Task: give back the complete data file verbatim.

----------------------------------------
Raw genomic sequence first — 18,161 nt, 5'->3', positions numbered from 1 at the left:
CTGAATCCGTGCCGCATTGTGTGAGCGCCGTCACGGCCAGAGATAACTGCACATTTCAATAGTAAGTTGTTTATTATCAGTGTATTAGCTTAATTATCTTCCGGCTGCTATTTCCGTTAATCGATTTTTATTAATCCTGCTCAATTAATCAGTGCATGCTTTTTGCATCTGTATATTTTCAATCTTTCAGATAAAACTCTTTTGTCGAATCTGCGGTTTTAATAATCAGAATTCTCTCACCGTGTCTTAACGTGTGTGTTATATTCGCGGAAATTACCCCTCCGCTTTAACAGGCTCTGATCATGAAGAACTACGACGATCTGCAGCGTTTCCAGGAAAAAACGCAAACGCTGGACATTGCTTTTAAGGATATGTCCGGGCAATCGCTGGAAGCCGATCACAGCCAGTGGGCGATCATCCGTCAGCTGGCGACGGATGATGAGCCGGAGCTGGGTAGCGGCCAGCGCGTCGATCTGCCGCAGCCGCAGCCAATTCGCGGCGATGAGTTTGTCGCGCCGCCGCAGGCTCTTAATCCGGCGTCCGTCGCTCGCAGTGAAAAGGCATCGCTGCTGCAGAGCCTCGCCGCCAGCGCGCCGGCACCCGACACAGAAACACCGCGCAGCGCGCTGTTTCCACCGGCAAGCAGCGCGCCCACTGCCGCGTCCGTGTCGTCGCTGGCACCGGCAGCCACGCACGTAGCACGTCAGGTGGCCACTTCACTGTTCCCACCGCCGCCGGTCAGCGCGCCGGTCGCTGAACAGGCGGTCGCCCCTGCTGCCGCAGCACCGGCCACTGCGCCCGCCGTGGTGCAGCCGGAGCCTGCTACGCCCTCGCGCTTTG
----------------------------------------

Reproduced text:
Raw genomic sequence first — 18,161 nt, 5'->3', positions numbered from 1 at the left:
CTGAATCCGTGCCGCATTGTGTGAGCGCCGTCACGGCCAGAGATAACTGCACATTTCAATAGTAAGTTGTTTATTATCAGTGTATTAGCTTAATTATCTTCCGGCTGCTATTTCCGTTAATCGATTTTTATTAATCCTGCTCAATTAATCAGTGCATGCTTTTTGCATCTGTATATTTTCAATCTTTCAGATAAAACTCTTTTGTCGAATCTGCGGTTTTAATAATCAGAATTCTCTCACCGTGTCTTAACGTGTGTGTTATATTCGCGGAAATTACCCCTCCGCTTTAACAGGCTCTGATCATGAAGAACTACGACGATCTGCAGCGTTTCCAGGAAAAAACGCAAACGCTGGACATTGCTTTTAAGGATATGTCCGGGCAATCGCTGGAAGCCGATCACAGCCAGTGGGCGATCATCCGTCAGCTGGCGACGGATGATGAGCCGGAGCTGGGTAGCGGCCAGCGCGTCGATCTGCCGCAGCCGCAGCCAATTCGCGGCGATGAGTTTGTCGCGCCGCCGCAGGCTCTTAATCCGGCGTCCGTCGCTCGCAGTGAAAAGGCATCGCTGCTGCAGAGCCTCGCCGCCAGCGCGCCGGCACCCGACACAGAAACACCGCGCAGCGCGCTGTTTCCACCGGCAAGCAGCGCGCCCACTGCCGCGTCCGTGTCGTCGCTGGCACCGGCAGCCACGCACGTAGCACGTCAGGTGGCCACTTCACTGTTCCCACCGCCGCCGGTCAGCGCGCCGGTCGCTGAACAGGCGGTCGCCCCTGCTGCCGCAGCACCGGCCACTGCGCCCGCCGTGGTGCAGCCGGAGCCTGCTACGCCCTCGCGCTTTG